Conditions were almost perfect for riding; dry (unsurprisingly) and with temperatures in the low 20s.
My first steed was the smaller Triumph 800 and within 10 minutes we hit the gravel. The smaller Tiger was on song, both in engine note and roadholding.
A range of variables can deliver confidence in a bike, but throughout the day, as I switched from the Tiger to the larger GS, KTM to V-Strom, the result was the same – an instant secure feeling across the entire range of very different machinery. Which, of course, was exactly what Bridgestone hoped for.
The roads were fairly typical of what you might find in Australia, believe it or not; hard-packed gravel with plenty of looser sections to keep me on my toes.
The rubber produced exactly what Bridgestone said, with excellent drive out of corners and high-speed stability in a straight line.
After (literally) rocking the Kasbah for lunch, we hit the tarmac, where the same feeling was replicated. You could push really hard without any noticeable flex in the carcass, and the only conditions we had no chance of sampling was its performance in wet weather.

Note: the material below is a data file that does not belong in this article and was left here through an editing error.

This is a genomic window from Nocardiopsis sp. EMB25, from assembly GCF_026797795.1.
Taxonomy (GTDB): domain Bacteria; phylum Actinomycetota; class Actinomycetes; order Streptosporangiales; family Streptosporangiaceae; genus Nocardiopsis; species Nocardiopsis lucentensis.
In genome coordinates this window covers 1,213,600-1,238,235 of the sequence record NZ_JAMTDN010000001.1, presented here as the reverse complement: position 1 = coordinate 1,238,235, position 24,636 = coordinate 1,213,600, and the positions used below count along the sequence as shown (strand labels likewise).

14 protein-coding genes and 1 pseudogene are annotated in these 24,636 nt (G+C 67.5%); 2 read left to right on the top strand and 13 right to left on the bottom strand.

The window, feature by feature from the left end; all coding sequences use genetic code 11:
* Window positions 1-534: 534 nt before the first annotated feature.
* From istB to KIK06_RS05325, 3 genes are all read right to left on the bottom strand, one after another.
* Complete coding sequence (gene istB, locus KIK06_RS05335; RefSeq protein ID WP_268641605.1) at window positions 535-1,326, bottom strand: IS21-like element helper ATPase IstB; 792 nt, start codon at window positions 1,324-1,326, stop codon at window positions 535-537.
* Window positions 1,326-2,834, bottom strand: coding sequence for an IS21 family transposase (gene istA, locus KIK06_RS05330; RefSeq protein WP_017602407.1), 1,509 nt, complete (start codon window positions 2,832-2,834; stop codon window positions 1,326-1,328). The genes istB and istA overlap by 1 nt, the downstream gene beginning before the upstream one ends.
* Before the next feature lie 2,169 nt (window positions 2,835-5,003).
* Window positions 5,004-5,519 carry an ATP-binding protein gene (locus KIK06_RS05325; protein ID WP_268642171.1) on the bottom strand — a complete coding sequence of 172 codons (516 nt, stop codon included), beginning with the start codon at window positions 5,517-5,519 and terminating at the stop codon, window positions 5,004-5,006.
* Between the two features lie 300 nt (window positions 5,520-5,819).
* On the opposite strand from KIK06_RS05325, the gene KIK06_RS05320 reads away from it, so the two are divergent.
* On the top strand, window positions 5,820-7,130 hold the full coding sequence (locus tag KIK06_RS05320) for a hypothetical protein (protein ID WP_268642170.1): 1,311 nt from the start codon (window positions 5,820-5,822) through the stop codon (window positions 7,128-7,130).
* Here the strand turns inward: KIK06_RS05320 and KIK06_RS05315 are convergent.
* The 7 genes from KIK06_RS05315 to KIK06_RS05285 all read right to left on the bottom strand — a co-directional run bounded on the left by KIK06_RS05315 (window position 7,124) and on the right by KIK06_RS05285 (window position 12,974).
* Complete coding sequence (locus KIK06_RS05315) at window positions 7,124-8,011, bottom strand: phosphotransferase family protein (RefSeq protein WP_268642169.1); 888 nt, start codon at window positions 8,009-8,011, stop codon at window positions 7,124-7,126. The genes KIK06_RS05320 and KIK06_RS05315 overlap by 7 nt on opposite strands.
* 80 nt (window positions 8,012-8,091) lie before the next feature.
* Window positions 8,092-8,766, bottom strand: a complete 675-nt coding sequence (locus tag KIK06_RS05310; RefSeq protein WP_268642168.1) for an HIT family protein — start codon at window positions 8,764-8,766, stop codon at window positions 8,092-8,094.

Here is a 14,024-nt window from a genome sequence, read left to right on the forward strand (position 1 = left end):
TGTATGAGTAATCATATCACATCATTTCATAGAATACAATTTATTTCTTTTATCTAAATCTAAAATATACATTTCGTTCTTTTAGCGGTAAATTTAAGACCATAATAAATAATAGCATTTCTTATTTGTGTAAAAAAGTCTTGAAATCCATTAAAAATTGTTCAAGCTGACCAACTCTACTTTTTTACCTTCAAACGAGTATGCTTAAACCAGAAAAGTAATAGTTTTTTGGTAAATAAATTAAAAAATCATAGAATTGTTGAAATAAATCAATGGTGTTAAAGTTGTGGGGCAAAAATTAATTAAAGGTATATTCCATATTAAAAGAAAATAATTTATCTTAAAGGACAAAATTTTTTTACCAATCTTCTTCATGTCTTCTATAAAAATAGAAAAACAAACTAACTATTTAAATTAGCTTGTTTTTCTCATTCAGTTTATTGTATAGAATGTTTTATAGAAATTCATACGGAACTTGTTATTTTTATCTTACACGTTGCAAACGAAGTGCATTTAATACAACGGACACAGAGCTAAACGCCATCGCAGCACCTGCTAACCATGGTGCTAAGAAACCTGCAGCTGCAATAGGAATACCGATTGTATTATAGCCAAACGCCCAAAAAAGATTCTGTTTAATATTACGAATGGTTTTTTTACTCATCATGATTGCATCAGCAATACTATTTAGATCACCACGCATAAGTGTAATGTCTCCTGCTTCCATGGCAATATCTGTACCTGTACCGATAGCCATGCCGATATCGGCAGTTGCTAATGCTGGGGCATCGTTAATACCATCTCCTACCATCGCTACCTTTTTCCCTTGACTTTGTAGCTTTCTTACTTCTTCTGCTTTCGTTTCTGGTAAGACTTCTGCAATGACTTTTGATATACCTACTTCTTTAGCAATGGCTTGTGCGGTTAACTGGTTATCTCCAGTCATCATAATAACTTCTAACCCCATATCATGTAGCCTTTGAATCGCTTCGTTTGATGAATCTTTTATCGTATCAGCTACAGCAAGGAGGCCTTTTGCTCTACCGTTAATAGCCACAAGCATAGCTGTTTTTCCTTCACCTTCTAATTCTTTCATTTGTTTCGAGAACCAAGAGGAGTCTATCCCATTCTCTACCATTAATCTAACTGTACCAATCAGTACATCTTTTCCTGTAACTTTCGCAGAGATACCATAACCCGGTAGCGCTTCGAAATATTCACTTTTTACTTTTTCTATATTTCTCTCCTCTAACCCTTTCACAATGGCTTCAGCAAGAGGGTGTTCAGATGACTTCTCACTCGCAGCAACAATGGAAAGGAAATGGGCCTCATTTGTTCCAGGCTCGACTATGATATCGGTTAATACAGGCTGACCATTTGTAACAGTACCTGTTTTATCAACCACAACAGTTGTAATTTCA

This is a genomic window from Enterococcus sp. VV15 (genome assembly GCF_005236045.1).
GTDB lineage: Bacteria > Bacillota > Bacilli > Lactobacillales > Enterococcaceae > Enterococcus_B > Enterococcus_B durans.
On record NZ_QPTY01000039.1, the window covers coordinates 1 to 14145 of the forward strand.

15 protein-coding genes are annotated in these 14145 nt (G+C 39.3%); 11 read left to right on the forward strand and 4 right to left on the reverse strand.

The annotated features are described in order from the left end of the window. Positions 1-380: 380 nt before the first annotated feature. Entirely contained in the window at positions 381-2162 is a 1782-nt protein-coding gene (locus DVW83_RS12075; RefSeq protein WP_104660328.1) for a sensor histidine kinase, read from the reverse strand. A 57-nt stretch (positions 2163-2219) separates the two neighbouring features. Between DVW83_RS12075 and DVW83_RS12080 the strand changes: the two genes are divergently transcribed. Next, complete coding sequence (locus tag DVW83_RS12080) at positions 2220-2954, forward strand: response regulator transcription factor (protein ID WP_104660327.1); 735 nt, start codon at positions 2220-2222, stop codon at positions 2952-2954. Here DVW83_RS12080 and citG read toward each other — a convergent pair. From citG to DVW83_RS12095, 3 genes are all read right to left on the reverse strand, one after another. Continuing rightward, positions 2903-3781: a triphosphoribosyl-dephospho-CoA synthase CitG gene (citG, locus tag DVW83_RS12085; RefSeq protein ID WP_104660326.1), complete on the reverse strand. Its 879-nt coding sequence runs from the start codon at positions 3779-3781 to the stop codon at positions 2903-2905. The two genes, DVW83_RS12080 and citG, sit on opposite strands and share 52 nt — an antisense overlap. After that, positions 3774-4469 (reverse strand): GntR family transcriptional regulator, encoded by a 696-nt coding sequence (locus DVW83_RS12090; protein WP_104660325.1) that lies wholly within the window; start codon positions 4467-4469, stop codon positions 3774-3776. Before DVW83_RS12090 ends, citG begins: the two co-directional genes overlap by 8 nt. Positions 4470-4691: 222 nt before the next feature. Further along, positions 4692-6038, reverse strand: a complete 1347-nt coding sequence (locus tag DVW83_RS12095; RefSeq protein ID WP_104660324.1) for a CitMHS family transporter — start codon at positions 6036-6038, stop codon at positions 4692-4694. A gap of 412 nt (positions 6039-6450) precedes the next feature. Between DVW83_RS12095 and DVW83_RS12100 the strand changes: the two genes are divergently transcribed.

After a day of hard and fast riding there was no significant wear on either the front or rear, and Bridgestone estimates you’ll get about 10,000km out of these hoops.
Day 2: Road test – T31
The second day saw a switch to road-focused machinery fitted with the all-new T31 tyres.
During the previous day’s A41 test, the bikes were of similar proportion and purpose, but for the T31 test the bikes were far more varied – Ducati’s Multistrada 950 and Monster 1200, BMW R1200R, Kawasaki Versys 650 and 1000, Suzuki GSX-S1000F, and Honda VFR800F.
We hit the twisty bits several kilometres out of Ouarzazate and through the day were led through some spectacular mountain passes with stunning scenery, and incredibly strong desert winds!
What I was looking for in these tyres was their ability to get up to temperature fast. We had plenty of stopping and starting – each time the tyres responded appropriately and, given the not-too-hot temperatures we were riding in, offered impressive grip almost straight away.
Even though the bikes were completely different to one another, I could corner from wall to wall without hesitation – smoothness was the key.
I’m going to single out the VFR here; it felt particularly responsive to input and was perhaps the smoothest of the bunch (maybe I just have a thing for V4s?).